Of his thrillers, he noted in a 1993 interview that "If you read the Eastermans you will see there is an element of playing with the supernaturala person seemingly coming back from the dead, characters having visions and so oneven though there is an ultimately rational explanation. But always, because they are thrillers, you have to bring them back to reality." In the same interview he said: "The thrillers require all sorts of research to underpin the reality. In order to keep the reader believing them you can't let them go that bit too far. Indeed I've had letters from people who believe them in their entirety. This particularly applied to Brotherhood of the Tomb. An awful lot of people thought I really knew about the secret brotherhood in that book. But if you create something as fanciful as that you've got to try to get your facts right and hope that your reader will go along with you for the duration of the story. You cannot in that context allow yourself the luxury of having genuine supernatural events, But supernatural fiction allows you to break beyond the bounds of plausibility and get away from having to depend on the illusion of reality."

In a biographical note about MacEoin at the Middle East Forum it presents the following impressions of MacEoin:

Denis has a range of interests. He runs a blog entitled 'A Liberal Defence of Israel' and is involved with pro-Israel activity in the UK. He is a huge fan of Portuguese fado music and is currently trying to organize a concert to include Portuguese musicians and British poets reading translations of the poetry used in the songs. He loves French cinema, American films like Metropolitan and Lost in Translation, Persian classical music (Muhammad Reza Shajarian above all), Arabic and Persian calligraphy, and a wide range of British and American novelists. He also loves the best US TV shows, from NYPD and The West Wing to ER and Mad Men, as well as a steady diet of British classical dramas from Austen to Mitford. He is a former President of the UK Natural Medicines Society, and continues to take an interest in the debate over alternative and complementary medicine.

As "Jonathan Aycliffe" he has published nine novels and two short stories, the bibliographical details of which are given below, along with notice of some interviews (with links to the online ones).  As "Daniel Easterman" he has published sixteen novels (one with a different title in the US and UK), and one nonfiction book.  As "Denis MacEoin" he has published seven books and one booklet, some based on his theses; another book was published online (google for Music, Chess and other Sins: Segregation, Integration, and Muslim Schools in Britain, 2009). Most of the bibliographies (online or offline) have conflicting dates for the first publication of Aycliffe's/Easterman's/MacEoin's books. I spent a considerable amount of time sorting them out, and hope that I have the facts (formats, months and years for Aycliffe; just years for the other bylines) and chronology correct. Here are the bibliographies, Aycliffe first, followed by Easterman and then MacEoin.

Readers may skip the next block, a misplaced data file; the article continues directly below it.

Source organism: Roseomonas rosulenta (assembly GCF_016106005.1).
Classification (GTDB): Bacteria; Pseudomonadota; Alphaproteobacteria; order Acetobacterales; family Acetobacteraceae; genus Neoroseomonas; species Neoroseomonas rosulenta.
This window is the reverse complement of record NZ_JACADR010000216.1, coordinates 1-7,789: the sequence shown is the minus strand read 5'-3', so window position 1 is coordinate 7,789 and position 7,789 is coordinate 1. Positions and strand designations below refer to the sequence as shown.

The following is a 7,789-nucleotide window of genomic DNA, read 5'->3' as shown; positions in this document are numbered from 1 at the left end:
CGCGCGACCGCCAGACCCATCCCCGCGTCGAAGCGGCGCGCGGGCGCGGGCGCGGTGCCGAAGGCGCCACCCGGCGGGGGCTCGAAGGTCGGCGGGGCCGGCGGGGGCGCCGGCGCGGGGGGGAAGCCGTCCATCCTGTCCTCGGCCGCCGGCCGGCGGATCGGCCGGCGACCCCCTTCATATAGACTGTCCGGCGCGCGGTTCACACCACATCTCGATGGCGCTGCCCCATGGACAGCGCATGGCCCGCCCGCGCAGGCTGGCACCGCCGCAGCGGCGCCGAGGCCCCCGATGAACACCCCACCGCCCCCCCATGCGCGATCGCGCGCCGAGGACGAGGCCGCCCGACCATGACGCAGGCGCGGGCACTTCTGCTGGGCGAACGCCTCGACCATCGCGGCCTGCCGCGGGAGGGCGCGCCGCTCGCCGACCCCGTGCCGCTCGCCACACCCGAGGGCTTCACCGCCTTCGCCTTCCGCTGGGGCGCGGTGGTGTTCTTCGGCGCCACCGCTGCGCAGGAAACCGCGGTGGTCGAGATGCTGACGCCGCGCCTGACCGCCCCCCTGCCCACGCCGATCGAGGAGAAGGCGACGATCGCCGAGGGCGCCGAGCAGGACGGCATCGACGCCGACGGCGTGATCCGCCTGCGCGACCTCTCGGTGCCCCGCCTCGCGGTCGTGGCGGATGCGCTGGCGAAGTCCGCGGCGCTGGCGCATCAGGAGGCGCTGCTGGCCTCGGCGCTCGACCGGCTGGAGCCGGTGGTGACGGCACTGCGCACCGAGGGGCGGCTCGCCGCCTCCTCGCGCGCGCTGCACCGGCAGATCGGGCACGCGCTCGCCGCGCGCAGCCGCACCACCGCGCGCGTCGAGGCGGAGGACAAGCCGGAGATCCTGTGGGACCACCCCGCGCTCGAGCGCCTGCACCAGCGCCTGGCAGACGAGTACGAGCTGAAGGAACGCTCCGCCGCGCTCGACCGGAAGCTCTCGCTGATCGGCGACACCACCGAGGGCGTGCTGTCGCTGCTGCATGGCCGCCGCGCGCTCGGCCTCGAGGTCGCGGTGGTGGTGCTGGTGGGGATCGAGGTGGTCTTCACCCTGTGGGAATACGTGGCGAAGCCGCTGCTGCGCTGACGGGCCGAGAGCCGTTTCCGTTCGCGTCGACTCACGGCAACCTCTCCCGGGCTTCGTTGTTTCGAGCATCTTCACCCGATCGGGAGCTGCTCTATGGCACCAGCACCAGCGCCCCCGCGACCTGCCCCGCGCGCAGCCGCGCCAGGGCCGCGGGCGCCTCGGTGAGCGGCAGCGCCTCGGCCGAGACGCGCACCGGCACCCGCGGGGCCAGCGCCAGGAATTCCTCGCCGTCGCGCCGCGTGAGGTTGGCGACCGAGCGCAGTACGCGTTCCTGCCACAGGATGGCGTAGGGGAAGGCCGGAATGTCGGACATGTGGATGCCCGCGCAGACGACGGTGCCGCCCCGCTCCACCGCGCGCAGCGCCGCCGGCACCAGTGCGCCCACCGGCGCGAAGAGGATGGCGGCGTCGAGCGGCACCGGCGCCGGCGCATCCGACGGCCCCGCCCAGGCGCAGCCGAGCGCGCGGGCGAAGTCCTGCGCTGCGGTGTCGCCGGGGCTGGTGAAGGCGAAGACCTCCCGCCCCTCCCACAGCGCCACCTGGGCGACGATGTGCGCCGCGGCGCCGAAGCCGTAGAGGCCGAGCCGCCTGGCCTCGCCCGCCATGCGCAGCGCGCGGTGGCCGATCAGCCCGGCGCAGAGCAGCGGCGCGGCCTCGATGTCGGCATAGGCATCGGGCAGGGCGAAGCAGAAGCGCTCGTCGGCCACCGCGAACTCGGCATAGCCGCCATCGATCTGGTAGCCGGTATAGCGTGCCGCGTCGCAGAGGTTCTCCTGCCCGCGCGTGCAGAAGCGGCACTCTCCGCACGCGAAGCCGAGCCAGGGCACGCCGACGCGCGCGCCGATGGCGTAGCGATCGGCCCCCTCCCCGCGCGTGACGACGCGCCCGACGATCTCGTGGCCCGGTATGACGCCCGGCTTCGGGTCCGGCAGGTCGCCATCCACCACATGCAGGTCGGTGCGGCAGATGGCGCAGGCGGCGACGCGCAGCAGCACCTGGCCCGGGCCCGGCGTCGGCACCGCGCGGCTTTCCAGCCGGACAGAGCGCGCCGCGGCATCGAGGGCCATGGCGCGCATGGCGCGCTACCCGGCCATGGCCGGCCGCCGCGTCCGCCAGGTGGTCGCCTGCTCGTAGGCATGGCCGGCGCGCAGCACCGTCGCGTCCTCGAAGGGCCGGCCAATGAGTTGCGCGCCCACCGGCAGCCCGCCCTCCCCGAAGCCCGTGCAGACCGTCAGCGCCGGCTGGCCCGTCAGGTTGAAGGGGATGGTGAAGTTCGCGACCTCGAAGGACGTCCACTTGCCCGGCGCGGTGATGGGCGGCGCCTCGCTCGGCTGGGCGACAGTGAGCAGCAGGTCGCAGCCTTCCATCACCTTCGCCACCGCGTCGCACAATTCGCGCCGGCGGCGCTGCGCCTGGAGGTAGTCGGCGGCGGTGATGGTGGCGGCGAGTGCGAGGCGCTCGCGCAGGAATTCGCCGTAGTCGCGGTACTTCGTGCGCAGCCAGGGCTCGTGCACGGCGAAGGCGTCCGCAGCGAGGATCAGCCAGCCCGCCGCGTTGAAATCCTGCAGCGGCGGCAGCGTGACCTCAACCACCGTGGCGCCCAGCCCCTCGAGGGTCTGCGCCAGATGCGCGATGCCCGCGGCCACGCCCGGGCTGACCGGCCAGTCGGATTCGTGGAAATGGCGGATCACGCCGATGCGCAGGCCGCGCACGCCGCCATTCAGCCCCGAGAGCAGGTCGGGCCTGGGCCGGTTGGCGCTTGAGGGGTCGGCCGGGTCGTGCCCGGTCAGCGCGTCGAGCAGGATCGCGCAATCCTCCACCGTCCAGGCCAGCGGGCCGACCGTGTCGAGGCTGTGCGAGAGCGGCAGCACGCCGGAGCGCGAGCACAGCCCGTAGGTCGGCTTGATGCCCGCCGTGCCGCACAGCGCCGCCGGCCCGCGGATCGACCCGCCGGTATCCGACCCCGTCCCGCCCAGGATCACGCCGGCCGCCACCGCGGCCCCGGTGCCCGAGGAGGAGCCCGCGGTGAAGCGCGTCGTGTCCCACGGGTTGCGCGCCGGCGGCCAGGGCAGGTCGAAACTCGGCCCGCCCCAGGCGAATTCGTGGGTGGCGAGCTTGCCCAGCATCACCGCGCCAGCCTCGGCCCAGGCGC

Books by “Jonathan Aycliffe”

Naomi’s Room
            London: HarperCollins, [November] 1991 [hc 0-246-13892-0,
                        tp 0-246-13926-9]
            New York: HarperPaperbacks, [April] 1992 [mm]
            London: Grafton, [November] 1992 [mm]
            London: Corsair, [October] 2013 [tp]

Whispers in the Dark
            London: HarperCollins [November] 1992 [hc 0-246-13893-9,
                        tp 0-246-13927-7]
            New York: HarperPaperbacks, [May] 1993  [mm]
            London: HarperCollins, [November] 1993 [mm]
            London: Constable, [October] 2014 [tp]

The Vanishment
            London: HarperCollins, [November] 1993  [hc 0-00-224160-9,
                       tp 0-00-224157-9]
            New York: HarperPaperbacks, [June] 1994  [mm]
            London: HarperCollins, [November] 1994 [mm]
            London: Constable, [October] 2014 [tp]

The Matrix
            London: HarperCollins, [November] 1994  [hc]
            New York: HarperPaperbacks, [April] 1995 [mm]
            London: HarperCollins, [November] 1995 [tp]
            London: Corsair, [October] 2013 [tp]

The Lost
            New York: HarperPrism, [June] 1996 [hc]
            London: HarperCollins, [November] 1996 [hc 0-00-225239-2,
                        tp 0-00-649615-6]
            New York: HarperPrism, [August] 1998 [mm]
            London: Constable, [October] 2015 [tp]

The Talisman
            Ashcroft, British Columbia: Ash-Tree Press, [November] 1999
                        [600 copies]
            London: Severn House, [February] 2001 [hc]  
            London: Constable, [October] 2015 [tp]

A Shadow on the Wall
            London: Severn House, [February] 2000  [hc]
            New York: Night Shade Books, [February] 2015 [hc]
            London: Constable, [October] 2015 [tp]